Signposts on the Road

3 Feb 2019

I’ve had the good fortune to be able to volunteer some of my time to mentoring a few folks at Resilient Coders who are in the process of becoming Full Stack Developers (It is a fantastic organization, and if you’re in Boston you should take a moment and check them out). Working with people who are at the beginning of learning to code has been immensely refreshing.

First, I am old. And that means I really don’t remember when I “learned how to code”. I know that it happened. Over a long period of time. And I know that if I were able to look at work I did a decade ago I would be ashamed. That is a good thing in my view—it means I’m growing, I’m still walking forward on the road. (There were definitely times I took a “break” and sat down on the roadside for a while without growing.)

As my mind wandered onto my own learning-to-code journey, I wanted to write down my signposts that marked my periods of growth. Your mileage may vary—and I would love to hear your experiences in the comments.

Adapting Solutions You Google’d For

This is the first critical step, and its something I talk about with those I’ve been helping. When you’re stuck, you start searching for answers. Rarely will you find something you can truly copy & paste into your editor and it just works. There comes a moment when you know: “Hey, this isn’t exactly what I need, but, it taught me something and now I know how to fix it.” That is a moment every engineer needs to have. We’re not built with it, even if you don’t remember when it happened to you.

It signals that they can fully learn by themselves. Without that ability its very hard to grow.

Thinking About Cleanliness Before Making It Work

It’s one thing to hack something together and make it work. And then clean it up and refactor it after the fact into something you’re comfortable attaching your name to for general consumption. But it is something different to be thinking about abstraction, cleanliness, separation of concerns, and enter any-of-the-things-you-find-most-important before you’ve made it fully work.

It signals that they are comfortable in their environment, confident in their ability, and can break down a problem into its constituent parts.

Thinking in Data Structures

When you have a job as an engineer at some point someone brings you either a written spec or has a requirements meeting. As you’re talking about all this new information, and before imagining what code you’ll need to write looks like, you’re thinking “What is X, really?” and “How does it relate to Y?” You start assigning concepts (like Dictionaries, Lists, Graphs, Trees, Enums, etc) to real world requirements.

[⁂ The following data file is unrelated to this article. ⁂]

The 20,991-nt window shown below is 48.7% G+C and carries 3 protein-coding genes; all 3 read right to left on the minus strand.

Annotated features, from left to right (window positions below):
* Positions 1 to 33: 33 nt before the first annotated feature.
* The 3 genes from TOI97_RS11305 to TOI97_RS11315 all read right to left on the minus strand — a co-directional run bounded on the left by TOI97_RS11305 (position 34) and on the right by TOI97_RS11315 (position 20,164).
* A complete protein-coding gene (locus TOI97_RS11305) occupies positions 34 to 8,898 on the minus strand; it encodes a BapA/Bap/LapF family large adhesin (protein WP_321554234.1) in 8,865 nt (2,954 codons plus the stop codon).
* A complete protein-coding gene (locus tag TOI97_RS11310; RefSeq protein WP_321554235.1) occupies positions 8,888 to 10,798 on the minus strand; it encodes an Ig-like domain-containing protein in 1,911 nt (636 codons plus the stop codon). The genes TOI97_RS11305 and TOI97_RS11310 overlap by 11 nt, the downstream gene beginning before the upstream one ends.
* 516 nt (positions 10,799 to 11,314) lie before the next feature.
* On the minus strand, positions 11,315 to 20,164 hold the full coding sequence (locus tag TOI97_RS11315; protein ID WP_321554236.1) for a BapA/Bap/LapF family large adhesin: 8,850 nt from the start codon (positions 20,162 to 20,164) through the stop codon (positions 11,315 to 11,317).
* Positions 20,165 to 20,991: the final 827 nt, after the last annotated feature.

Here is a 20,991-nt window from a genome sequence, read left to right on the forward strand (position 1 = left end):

It signals that they understand what we’re really doing here; attempting to contain and transform the real world into digital relationships. Their focus at this level is an understanding that making a poor choice here results in greater catastrophe down the road.

Seeing the Code Before You Write it

When we stare at a blank editor, unable to type—or we just start moving code around like peas on a dinner plate you do not want to eat—we’re not sure what is next. It is a magical feeling when you can just sit down, open the editor, and start typing and the program unfolds itself before you. You’ve already got the next 20 lines in your head ready to go as you’re finishing your function. As you tweak one part of the code, you instinctively fly over to another part to make a required corresponding change so that it all works together.

This is a second level of development in breaking down the problem into smaller parts—it signals that not only have you broken it down, but that you can also hold all the parts in your head, together, intimately aware of their relationship to one another.

Thinking in Threads, Processes, and Memory

There comes a time when we are looked to for optimizing performance. We go back over our code, measure it, trace it, and profile it, using various tools and come up with changes to make it faster, and better. We make the changes and whoever came over whining about a spinning pinwheel, or waiting for the browser to load something is happy again.

There comes a time when we start working on bigger systems; with more data, and with more users. Where you can’t just ask someone to delineate how many things your system is responsible for—because no one could know all of that. Where changing a behavior in one part of your system has drastic effects on another part. This is when the systems you’re working on greater resemble a living organism; because it is not merely a determinative system anymore, the actions of the users have a greater effect on what happens.

This is an area in my career I am happy to have entered. I am realizing that as these systems get bigger we have to start worrying about smaller and smaller things. When we are designing and coding systems I find that I am exploring how I can leverage the power of processes and threads, and choosing where the computing work is done. I find that I am choosing different techniques in order to not spend memory I do not need to, rather than what would come naturally. I’m doing this because I have a big system, with lots of data, and limited resources. A bottleneck, or even sluggish performance, in one area will have a greater effect on the system as a whole.

I can’t wait to see what the next signposts on the road are.

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